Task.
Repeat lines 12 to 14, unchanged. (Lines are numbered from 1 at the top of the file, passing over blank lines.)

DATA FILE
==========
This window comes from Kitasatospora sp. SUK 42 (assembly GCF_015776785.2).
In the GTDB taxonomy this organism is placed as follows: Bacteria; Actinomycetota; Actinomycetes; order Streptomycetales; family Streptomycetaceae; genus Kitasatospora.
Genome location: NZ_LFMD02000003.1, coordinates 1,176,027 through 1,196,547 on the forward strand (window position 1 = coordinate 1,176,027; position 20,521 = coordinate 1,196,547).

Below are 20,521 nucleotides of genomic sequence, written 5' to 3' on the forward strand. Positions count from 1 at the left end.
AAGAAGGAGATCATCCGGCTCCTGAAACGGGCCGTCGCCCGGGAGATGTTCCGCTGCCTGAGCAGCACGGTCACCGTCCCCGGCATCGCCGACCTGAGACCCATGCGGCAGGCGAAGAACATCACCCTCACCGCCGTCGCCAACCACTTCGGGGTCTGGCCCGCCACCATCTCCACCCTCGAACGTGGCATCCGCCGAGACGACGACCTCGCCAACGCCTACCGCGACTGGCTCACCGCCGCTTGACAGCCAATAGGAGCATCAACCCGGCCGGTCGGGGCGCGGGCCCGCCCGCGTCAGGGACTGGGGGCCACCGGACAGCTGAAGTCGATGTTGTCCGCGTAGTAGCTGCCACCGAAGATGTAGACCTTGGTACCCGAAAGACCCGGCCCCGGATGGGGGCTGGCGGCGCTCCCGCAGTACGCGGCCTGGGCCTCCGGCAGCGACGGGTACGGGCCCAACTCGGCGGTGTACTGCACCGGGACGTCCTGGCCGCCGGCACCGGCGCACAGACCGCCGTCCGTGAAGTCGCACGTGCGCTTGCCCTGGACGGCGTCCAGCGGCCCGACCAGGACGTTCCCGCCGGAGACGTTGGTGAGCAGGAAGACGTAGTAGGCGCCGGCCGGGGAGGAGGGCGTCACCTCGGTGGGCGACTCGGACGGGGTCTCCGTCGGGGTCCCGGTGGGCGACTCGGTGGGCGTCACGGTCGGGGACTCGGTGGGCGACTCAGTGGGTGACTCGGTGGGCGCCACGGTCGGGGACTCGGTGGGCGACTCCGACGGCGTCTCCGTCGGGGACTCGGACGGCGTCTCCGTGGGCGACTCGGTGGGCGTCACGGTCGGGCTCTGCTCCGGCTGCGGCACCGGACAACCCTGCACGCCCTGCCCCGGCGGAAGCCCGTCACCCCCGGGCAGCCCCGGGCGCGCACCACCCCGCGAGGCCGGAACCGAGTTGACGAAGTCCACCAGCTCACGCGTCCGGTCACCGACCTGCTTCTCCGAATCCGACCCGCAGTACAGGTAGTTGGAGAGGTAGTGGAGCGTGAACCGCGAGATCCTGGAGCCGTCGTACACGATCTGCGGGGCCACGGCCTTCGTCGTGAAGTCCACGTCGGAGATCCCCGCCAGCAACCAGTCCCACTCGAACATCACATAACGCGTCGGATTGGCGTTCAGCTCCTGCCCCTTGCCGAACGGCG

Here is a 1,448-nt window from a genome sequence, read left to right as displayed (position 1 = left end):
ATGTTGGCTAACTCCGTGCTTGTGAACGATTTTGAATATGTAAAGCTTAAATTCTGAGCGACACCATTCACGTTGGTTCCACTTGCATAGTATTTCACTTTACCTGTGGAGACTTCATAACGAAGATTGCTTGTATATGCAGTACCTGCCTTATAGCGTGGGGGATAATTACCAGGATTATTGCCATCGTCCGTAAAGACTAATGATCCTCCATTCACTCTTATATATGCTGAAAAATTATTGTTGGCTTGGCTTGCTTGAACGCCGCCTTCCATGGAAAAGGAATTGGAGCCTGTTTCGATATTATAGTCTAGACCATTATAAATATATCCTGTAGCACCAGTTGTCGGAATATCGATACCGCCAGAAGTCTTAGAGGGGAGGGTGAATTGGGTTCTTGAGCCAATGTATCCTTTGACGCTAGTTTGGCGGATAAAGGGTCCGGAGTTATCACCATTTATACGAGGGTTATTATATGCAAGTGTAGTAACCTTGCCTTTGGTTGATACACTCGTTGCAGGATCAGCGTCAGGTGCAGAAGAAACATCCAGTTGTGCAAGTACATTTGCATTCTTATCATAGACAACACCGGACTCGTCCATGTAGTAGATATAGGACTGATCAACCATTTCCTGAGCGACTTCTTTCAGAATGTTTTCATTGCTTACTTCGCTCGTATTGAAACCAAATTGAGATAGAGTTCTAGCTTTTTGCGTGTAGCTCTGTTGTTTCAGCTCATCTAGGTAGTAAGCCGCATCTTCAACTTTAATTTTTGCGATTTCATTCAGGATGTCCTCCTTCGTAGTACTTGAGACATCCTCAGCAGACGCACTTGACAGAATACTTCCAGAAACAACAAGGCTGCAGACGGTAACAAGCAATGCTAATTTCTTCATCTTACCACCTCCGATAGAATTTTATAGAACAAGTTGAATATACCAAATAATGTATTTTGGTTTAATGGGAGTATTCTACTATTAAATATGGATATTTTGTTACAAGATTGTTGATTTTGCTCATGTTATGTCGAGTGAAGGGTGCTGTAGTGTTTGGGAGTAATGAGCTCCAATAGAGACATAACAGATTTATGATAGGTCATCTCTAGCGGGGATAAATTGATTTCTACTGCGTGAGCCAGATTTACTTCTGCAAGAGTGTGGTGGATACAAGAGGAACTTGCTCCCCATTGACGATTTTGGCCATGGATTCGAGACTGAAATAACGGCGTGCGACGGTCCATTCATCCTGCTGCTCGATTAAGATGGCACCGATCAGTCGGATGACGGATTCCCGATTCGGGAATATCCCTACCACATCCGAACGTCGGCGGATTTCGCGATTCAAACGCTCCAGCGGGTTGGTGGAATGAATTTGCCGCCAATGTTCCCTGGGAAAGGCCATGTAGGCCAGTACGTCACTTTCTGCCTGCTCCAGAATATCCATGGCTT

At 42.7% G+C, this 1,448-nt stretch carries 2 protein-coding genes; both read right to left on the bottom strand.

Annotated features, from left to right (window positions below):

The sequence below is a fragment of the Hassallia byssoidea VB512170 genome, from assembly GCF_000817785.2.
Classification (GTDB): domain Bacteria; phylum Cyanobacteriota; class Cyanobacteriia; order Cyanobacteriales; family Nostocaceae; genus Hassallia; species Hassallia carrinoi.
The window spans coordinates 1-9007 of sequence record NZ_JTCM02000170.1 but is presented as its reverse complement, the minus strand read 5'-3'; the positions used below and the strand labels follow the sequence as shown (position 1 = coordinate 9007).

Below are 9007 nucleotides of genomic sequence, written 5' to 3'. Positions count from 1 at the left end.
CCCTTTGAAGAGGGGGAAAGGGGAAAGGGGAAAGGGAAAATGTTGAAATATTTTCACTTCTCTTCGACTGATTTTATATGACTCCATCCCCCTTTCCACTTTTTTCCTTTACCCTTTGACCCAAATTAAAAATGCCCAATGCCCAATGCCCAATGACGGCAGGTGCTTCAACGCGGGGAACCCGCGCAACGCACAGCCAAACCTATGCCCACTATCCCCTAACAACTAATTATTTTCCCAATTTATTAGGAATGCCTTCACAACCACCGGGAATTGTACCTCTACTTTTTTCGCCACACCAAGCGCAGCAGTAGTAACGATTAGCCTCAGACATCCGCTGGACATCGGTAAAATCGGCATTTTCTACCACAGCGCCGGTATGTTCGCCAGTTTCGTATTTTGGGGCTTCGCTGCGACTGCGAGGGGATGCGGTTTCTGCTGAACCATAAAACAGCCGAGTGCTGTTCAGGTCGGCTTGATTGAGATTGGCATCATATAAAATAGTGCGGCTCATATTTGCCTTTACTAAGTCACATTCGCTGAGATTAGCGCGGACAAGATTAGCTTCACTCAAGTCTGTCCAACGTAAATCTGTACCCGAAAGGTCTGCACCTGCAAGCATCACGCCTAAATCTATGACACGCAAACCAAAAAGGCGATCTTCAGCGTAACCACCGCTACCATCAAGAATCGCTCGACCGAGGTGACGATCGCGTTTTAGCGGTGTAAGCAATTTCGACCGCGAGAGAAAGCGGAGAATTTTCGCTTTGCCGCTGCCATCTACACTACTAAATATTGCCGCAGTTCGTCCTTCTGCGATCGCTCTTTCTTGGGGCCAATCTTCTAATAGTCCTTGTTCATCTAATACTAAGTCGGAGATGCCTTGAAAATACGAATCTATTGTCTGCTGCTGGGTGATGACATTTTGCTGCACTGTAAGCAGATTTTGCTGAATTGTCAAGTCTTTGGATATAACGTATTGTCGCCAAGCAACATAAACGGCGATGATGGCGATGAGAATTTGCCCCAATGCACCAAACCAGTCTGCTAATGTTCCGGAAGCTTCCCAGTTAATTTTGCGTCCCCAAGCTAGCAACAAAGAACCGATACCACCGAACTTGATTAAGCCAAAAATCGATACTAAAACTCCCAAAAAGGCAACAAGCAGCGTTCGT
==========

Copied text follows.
The window spans coordinates 1-9007 of sequence record NZ_JTCM02000170.1 but is presented as its reverse complement, the minus strand read 5'-3'; the positions used below and the strand labels follow the sequence as shown (position 1 = coordinate 9007).

Below are 9007 nucleotides of genomic sequence, written 5' to 3'. Positions count from 1 at the left end.
CCCTTTGAAGAGGGGGAAAGGGGAAAGGGGAAAGGGAAAATGTTGAAATATTTTCACTTCTCTTCGACTGATTTTATATGACTCCATCCCCCTTTCCACTTTTTTCCTTTACCCTTTGACCCAAATTAAAAATGCCCAATGCCCAATGCCCAATGACGGCAGGTGCTTCAACGCGGGGAACCCGCGCAACGCACAGCCAAACCTATGCCCACTATCCCCTAACAACTAATTATTTTCCCAATTTATTAGGAATGCCTTCACAACCACCGGGAATTGTACCTCTACTTTTTTCGCCACACCAAGCGCAGCAGTAGTAACGATTAGCCTCAGACATCCGCTGGACATCGGTAAAATCGGCATTTTCTACCACAGCGCCGGTATGTTCGCCAGTTTCGTATTTTGGGGCTTCGCTGCGACTGCGAGGGGATGCGGTTTCTGCTGAACCATAAAACAGCCGAGTGCTGTTCAGGTCGGCTTGATTGAGATTGGCATCATATAAAATAGTGCGGCTCATATTTGCCTTTACTAAGTCACATTCGCTGAGATTAGCGCGGACAAGATTAGCTTCACTCAAGTCTGTCCAACGTAAATCTGTACCCGAAAGGTCTGCACCTGCAAGCATCACGCCTAAATCTATGACACGCAAACCAAAAAGGCGATCTTCAGCGTAACCACCGCTACCATCAAGAATCGCTCGACCGAGGTGACGATCGCGTTTTAGCGGTGTAAGCAATTTCGACCGCGAGAGAAAGCGGAGAATTTTCGCTTTGCCGCTGCCATCTACACTACTAAATATTGCCGCAGTTCGTCCTTCTGCGATCGCTCTTTCTTGGGGCCAATCTTCTAATAGTCCTTGTTCATCTAATACTAAGTCGGAGATGCCTTGAAAATACGAATCTATTGTCTGCTGCTGGGTGATGACATTTTGCTGCACTGTAAGCAGATTTTGCTGAATTGTCAAGTCTTTGGATATAACGTATTGTCGCCAAGCAACATAAACGGCGATGATGGCGATGAGAATTTGCCCCAATGCACCAAACCAGTCTGCTAATGTTCCGGAAGCTTCCCAGTTAATTTTGCGTCCCCAAGCTAGCAACAAAGAACCGATACCACCGAACTTGATTAAGCCAAAAATCGATACTAAAACTCCCAAAAAGGCAACAAGCAGCGTTCGT